Where was Plato's Atlantic Island
Ever since Plato wrote the Atlantis story over two thousand years ago, many different sites have been claimed as his “Atlantic island”. Several of these locations include the continents of North and South America; the Mediterranean islands of Sardinia, Santorini and Cyprus; the Black Sea; North-West Africa; southern Spain; the Bahamas, the Canary and Azores Islands in the North Atlantic; the Mid-Atlantic Ridge; Greenland; the submerged landmass of Sundaland in South-East Asia; and even the continent of Antarctica. Plato’s Caribbean Atlantis rejects all of these sites.
Plato repeatedly locates the Atlantic Island in the Atlantic Ocean. Although many location theories for the Atlantic Island place it within the Mediterranean, Plato makes clear distinctions between the Mediterranean Sea, the Atlantic Ocean, and the lands on either side of the Atlantic.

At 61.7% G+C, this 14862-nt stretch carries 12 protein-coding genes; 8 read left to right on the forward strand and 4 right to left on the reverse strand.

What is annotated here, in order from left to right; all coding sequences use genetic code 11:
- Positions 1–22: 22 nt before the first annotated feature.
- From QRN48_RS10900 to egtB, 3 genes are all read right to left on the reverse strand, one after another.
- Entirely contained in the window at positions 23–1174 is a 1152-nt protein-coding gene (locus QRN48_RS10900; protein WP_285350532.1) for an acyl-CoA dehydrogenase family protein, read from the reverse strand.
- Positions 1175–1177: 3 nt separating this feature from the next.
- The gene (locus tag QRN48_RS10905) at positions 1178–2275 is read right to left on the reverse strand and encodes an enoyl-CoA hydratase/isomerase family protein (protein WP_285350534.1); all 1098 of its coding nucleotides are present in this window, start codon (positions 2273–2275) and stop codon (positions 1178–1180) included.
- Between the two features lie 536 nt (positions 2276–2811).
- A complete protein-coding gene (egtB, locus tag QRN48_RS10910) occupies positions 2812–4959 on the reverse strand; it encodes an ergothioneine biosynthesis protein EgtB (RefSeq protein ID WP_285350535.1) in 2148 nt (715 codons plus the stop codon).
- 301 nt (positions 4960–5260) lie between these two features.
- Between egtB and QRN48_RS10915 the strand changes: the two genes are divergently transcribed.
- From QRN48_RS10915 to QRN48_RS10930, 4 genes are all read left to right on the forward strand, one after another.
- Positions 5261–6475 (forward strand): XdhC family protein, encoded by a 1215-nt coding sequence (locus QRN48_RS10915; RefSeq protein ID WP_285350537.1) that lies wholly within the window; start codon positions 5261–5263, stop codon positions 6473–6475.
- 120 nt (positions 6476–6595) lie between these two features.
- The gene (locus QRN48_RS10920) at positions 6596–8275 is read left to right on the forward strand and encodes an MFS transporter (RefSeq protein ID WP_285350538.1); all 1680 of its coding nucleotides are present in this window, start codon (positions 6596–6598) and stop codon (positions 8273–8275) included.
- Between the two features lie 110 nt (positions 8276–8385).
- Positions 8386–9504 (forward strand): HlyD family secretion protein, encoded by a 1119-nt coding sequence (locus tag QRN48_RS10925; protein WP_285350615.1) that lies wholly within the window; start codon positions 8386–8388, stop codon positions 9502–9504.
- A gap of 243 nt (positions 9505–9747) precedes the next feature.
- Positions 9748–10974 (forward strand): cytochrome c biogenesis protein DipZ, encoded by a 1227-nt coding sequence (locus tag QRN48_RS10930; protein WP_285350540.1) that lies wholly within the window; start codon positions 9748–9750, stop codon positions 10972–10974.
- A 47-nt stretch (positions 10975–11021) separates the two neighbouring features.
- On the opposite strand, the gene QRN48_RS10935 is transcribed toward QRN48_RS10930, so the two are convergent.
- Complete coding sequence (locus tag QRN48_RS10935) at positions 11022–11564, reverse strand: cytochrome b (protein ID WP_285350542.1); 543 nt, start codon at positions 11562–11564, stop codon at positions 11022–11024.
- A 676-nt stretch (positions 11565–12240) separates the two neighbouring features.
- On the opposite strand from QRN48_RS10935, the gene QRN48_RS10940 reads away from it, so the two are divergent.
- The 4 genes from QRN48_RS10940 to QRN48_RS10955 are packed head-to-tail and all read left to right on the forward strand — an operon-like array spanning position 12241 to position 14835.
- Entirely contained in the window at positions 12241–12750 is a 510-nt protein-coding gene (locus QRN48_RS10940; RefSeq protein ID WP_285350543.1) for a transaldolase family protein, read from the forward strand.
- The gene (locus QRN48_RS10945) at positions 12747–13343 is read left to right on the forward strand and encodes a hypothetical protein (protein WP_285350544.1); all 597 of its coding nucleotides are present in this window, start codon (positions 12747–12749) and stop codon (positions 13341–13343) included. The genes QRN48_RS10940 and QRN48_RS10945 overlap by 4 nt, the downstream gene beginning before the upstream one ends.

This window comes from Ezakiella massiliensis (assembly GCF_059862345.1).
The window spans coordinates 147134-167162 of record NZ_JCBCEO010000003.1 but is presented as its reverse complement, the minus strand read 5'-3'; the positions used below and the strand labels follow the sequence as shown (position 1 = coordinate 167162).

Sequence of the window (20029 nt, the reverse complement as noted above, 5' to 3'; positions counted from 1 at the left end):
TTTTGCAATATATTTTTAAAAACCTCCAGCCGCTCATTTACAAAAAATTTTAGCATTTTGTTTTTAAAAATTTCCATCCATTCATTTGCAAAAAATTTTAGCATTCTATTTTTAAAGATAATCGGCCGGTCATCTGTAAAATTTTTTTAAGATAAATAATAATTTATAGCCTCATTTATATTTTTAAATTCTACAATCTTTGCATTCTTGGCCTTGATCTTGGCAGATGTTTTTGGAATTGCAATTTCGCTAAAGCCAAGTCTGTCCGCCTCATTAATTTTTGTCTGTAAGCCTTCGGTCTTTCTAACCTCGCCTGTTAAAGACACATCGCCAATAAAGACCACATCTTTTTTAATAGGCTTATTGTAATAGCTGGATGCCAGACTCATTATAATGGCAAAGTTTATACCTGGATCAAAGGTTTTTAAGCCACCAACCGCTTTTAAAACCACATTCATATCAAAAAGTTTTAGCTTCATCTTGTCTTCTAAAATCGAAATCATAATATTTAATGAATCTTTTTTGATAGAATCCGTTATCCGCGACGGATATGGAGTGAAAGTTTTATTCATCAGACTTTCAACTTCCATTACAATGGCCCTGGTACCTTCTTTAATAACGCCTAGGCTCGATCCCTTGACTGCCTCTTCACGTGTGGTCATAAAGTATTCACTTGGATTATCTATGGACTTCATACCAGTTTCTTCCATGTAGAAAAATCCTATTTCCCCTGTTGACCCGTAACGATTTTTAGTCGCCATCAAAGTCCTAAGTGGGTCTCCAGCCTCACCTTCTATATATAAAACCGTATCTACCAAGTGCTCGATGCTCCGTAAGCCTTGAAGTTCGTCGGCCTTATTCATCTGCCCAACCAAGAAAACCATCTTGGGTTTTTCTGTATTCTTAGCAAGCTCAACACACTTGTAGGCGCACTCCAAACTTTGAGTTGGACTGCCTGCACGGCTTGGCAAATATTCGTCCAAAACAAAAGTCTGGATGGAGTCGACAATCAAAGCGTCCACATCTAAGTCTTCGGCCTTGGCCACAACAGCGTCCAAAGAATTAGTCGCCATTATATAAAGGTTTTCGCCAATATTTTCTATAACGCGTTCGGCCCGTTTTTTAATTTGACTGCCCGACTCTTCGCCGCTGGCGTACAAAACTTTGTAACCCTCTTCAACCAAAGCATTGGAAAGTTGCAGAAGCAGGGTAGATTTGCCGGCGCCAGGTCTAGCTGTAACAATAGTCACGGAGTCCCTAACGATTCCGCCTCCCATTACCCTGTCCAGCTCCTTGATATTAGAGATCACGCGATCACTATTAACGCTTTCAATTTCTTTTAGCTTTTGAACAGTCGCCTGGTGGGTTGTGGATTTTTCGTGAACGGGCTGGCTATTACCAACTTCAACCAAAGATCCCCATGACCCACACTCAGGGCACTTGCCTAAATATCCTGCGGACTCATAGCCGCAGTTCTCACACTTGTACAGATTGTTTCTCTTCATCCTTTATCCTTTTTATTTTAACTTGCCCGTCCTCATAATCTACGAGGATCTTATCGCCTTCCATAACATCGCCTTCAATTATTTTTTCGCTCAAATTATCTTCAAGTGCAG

Plato – “He (Poseidon) named them all (his sons); the eldest, who was the first king, he named Atlas, and after him the whole island and the ocean were called Atlantic.”
Plato -“for this sea (the Mediterranean) which is within the Straits of Heracles (Gibraltar) is only a harbour, having a narrow entrance, but that other is a real sea (the Atlantic Ocean), and the surrounding land (Europe, Africa and the Americas) may be most truly called a boundless continent.”
Plato – “This power (the Atlantean Empire) came forth out of the Atlantic Ocean…there was an island situated in front of the straits which are by you called the Pillars of Heracles”…“and (the Atlantic Island) was the way to other islands, and from these you may pass to the whole of the opposite continent which surrounded the true ocean.”
Plato’s phrase “in front of the straits” is often taken to mean the Atlantic Island was close to the Mediterranean’s entrance at the Strait of Gibraltar. A more likely meaning is that the Atlantic Island was “opposite” the Strait of Gibraltar – meaning it was not far to the south or north of the Strait.